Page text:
The GDPR by design has been aiming to regulate activities of the big companies like Google and Facebook that process insane amounts of personal data and are using it to generate significant gains, but at the end of the day it affects everyone - every small business that works with any personal data. Even if a company uses data in a completely legitimate way, the new regulation requires specific modifications like rewording its Privacy policy to state explicitly what kind of usage there is, making automations in how the user can access their personal data, and more. Unfortunately, this effort to comply comes costly in both legal fees, time and deviations from standard business operations so one can focus on the GDPR with high priority.

CyberHour Getting Ready For The GDPR

In compliance with the GDPR, a hosting company like CyberHour has two responsibilities - to protect the personal data we collect from our clients upon registration (name, email, address, password, billing data) and the data our clients collect from their clients and host on our servers during their usage of our services. We have to guarantee that we collect, store and work with our clients’ data in a legitimate way and that our clients are informed how exactly we do that. On the other hand, we have to provide sufficient guarantees and undoubted transparency as processor on the way we store the data our clients host on our servers on behalf of their clients.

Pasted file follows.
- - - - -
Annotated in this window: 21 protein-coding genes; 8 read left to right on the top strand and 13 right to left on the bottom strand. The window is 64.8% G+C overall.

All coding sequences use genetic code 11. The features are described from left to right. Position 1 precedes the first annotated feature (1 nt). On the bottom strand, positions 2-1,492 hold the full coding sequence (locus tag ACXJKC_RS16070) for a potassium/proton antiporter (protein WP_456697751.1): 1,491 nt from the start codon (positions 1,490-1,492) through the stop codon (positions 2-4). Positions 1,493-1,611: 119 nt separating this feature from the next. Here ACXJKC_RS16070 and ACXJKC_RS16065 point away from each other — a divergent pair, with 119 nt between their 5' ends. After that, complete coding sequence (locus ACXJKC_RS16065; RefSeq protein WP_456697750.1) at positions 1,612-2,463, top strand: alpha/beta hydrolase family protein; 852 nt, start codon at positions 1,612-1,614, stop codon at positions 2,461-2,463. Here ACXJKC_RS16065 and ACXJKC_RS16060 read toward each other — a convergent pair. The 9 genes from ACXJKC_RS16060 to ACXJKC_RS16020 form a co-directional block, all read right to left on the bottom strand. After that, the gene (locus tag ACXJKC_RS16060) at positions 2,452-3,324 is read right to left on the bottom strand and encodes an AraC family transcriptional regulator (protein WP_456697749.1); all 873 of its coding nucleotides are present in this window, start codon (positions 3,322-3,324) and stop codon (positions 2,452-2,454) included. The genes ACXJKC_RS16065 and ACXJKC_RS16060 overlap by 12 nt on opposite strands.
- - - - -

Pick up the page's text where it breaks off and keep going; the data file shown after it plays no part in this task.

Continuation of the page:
(Not that we have ever disclose or sell our customers data to 3rd parties for gains)

We have to guarantee that we collect, store and work with our clients’ data in a legitimate way and that our clients are informed how exactly we do that. On the other hand, we have to provide sufficient guarantees and undoubted transparency as processor on the way we store the data our clients host on our servers on behalf of their clients.

We must guarantee that we collect, store and work with our clients’ data in a legitimate way and that our clients are informed how exactly we do that. On the other hand, we have to provide sufficient guarantees and undoubted transparency as processor on the way we store the data our clients host on our servers on behalf of their clients.

Even though CyberHour has always been acting in accordance with the principles of the GDPR, there is still work to tidy up the processes we follow and comply with the letter and spirit of the law. So here is a list of the major things we are going through and why they matter.

1. Terms Of Service And Privacy Policy Updates